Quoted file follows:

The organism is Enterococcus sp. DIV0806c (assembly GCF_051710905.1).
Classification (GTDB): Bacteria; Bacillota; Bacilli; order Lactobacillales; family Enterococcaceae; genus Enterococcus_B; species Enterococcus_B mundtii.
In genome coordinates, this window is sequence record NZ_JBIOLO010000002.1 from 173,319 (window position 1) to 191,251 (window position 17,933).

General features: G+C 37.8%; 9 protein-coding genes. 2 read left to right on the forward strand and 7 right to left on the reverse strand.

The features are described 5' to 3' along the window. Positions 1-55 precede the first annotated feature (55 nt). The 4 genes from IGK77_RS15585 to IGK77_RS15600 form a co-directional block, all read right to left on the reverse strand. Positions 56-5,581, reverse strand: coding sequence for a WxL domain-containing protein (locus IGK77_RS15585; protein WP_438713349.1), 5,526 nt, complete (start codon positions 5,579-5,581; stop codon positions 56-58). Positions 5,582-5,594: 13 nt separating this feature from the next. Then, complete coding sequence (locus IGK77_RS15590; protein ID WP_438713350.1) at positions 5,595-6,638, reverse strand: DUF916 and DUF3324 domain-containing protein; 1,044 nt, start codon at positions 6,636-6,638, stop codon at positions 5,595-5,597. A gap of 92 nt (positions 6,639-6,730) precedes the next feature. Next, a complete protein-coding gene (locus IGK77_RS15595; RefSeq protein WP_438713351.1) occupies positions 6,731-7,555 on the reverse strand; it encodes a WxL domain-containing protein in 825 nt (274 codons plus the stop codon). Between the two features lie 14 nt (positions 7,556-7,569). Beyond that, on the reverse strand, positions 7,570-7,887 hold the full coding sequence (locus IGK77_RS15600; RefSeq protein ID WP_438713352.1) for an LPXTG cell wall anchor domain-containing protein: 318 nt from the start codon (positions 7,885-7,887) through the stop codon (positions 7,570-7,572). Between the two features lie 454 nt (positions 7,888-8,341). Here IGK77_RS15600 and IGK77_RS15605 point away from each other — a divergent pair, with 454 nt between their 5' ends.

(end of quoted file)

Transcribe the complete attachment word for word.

The organism is Enterococcus sp. DIV0806c (assembly GCF_051710905.1).
Classification (GTDB): Bacteria; Bacillota; Bacilli; order Lactobacillales; family Enterococcaceae; genus Enterococcus_B; species Enterococcus_B mundtii.
In genome coordinates, this window is sequence record NZ_JBIOLO010000002.1 from 173,319 (window position 1) to 191,251 (window position 17,933).

General features: G+C 37.8%; 9 protein-coding genes. 2 read left to right on the forward strand and 7 right to left on the reverse strand.

The features are described 5' to 3' along the window. Positions 1-55 precede the first annotated feature (55 nt). The 4 genes from IGK77_RS15585 to IGK77_RS15600 form a co-directional block, all read right to left on the reverse strand. Positions 56-5,581, reverse strand: coding sequence for a WxL domain-containing protein (locus IGK77_RS15585; protein WP_438713349.1), 5,526 nt, complete (start codon positions 5,579-5,581; stop codon positions 56-58). Positions 5,582-5,594: 13 nt separating this feature from the next. Then, complete coding sequence (locus IGK77_RS15590; protein ID WP_438713350.1) at positions 5,595-6,638, reverse strand: DUF916 and DUF3324 domain-containing protein; 1,044 nt, start codon at positions 6,636-6,638, stop codon at positions 5,595-5,597. A gap of 92 nt (positions 6,639-6,730) precedes the next feature. Next, a complete protein-coding gene (locus IGK77_RS15595; RefSeq protein WP_438713351.1) occupies positions 6,731-7,555 on the reverse strand; it encodes a WxL domain-containing protein in 825 nt (274 codons plus the stop codon). Between the two features lie 14 nt (positions 7,556-7,569). Beyond that, on the reverse strand, positions 7,570-7,887 hold the full coding sequence (locus IGK77_RS15600; RefSeq protein ID WP_438713352.1) for an LPXTG cell wall anchor domain-containing protein: 318 nt from the start codon (positions 7,885-7,887) through the stop codon (positions 7,570-7,572). Between the two features lie 454 nt (positions 7,888-8,341). Here IGK77_RS15600 and IGK77_RS15605 point away from each other — a divergent pair, with 454 nt between their 5' ends.